Remembering September 11th

There are two events in my lifetime that I will always remember exactly where I was – when Challenger exploded and 9/11. Today is the 17th anniversary of the terrorist attacks in New York, Pennsylvania and the Commonwealth. Each anniversary, I like to take a few moments to reflect on where I was, what I was doing, and how I felt.  It was an exceptional time – one of those events that can never be recreated and which we will all struggle to explain to our children and grandchildren.  But, regardless of the difficulty, I try my best to recreate those memories each anniversary, to help ensure that I never forget them.

Where were you?

Here’s my story.

I was still in graduate school. I was working my way through my master’s degree at GW in downtown Washington, DC at the time, and as part of my benefits package, we were given free classes. I was an administrator in the campus housing department, and one of my primary responsibilities was as the fire safety officer for our branch of the student services division.

Once every semester we had full fledged fire evacuation drills that were unannounced to the students, and we would observe the results and see where we needed to make improvements. This was a big deal, requiring cooperation with the University Police, our Risk Management staff, the local fire department (to make sure they knew the alarms were a drill), as well as my staff of student employees.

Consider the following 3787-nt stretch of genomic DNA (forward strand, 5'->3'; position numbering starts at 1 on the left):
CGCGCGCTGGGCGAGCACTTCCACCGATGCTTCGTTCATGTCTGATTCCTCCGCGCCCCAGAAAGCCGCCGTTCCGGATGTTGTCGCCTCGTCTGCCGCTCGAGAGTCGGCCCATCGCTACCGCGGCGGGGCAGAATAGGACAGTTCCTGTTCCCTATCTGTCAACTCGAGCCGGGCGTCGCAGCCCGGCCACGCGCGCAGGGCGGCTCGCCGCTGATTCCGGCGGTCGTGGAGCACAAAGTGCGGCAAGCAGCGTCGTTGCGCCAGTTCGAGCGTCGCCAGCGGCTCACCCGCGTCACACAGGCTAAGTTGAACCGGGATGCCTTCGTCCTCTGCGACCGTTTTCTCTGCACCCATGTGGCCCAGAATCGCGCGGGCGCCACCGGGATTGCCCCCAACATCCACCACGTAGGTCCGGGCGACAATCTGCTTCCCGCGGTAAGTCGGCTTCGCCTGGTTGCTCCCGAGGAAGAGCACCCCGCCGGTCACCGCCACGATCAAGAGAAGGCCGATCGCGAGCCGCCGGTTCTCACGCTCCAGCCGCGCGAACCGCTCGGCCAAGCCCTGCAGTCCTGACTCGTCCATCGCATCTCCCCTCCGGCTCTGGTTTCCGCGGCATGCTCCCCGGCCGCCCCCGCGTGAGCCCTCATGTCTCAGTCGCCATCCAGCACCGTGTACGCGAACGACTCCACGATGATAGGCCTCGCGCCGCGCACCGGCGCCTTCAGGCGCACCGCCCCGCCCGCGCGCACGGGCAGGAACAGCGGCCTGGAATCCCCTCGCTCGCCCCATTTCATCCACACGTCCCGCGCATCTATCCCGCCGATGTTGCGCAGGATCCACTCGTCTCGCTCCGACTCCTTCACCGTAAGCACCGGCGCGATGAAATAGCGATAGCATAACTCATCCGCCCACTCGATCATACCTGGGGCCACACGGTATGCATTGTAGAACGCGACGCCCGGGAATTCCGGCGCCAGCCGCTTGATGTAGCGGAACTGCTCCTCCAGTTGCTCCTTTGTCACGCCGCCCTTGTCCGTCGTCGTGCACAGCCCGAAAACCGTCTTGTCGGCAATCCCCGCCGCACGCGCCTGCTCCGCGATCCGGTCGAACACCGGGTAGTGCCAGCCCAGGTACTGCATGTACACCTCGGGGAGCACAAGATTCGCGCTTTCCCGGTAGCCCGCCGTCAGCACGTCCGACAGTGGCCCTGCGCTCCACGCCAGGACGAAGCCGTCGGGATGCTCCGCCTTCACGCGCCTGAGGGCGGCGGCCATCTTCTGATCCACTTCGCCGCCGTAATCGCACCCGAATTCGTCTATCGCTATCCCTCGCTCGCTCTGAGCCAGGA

We had just gotten to the first dorm we were going to drill and we had gotten everyone staged when people started gathering around the big-screen TV in the lobby. At the time, we were on the far edge of campus – less than three blocks from the White House. We saw the results of the first plane hitting the towers, but time was pressing and we needed to get the drills going.

We rang the bells and the kids started shuffling out of the dorm. It was around that time that the second plane hit the south tower and things got out of control rather quickly. We cut the bells as fast as we could and got everyone back in the building. The University Police radios we had been using to coordinate the drills started going crazy.

All of our students were ordered to hunker down where they were, and after a quick pow-wow with the UPD and Risk Management staff, we called the rest of the drills off. About that time the next plane hit the Pentagon. At first, no one was sure what exactly had been hit. Our radio was dispatching UPD to the State Department because there had been rumors of a car bomb going off there, although we hadn’t heard anything like a bomb going off and we were mere blocks away.

I had taken a number of courses in national security policy and counterterrorism at school in preparation for my old dream of becoming an FBI agent, so I had some pretty good guesses as to what was going on, and my main concern was to get the heck away from the White House as quickly as possible. I grabbed my boss and told her we needed to get back to the office and inside ASAP, so we hurried back across campus.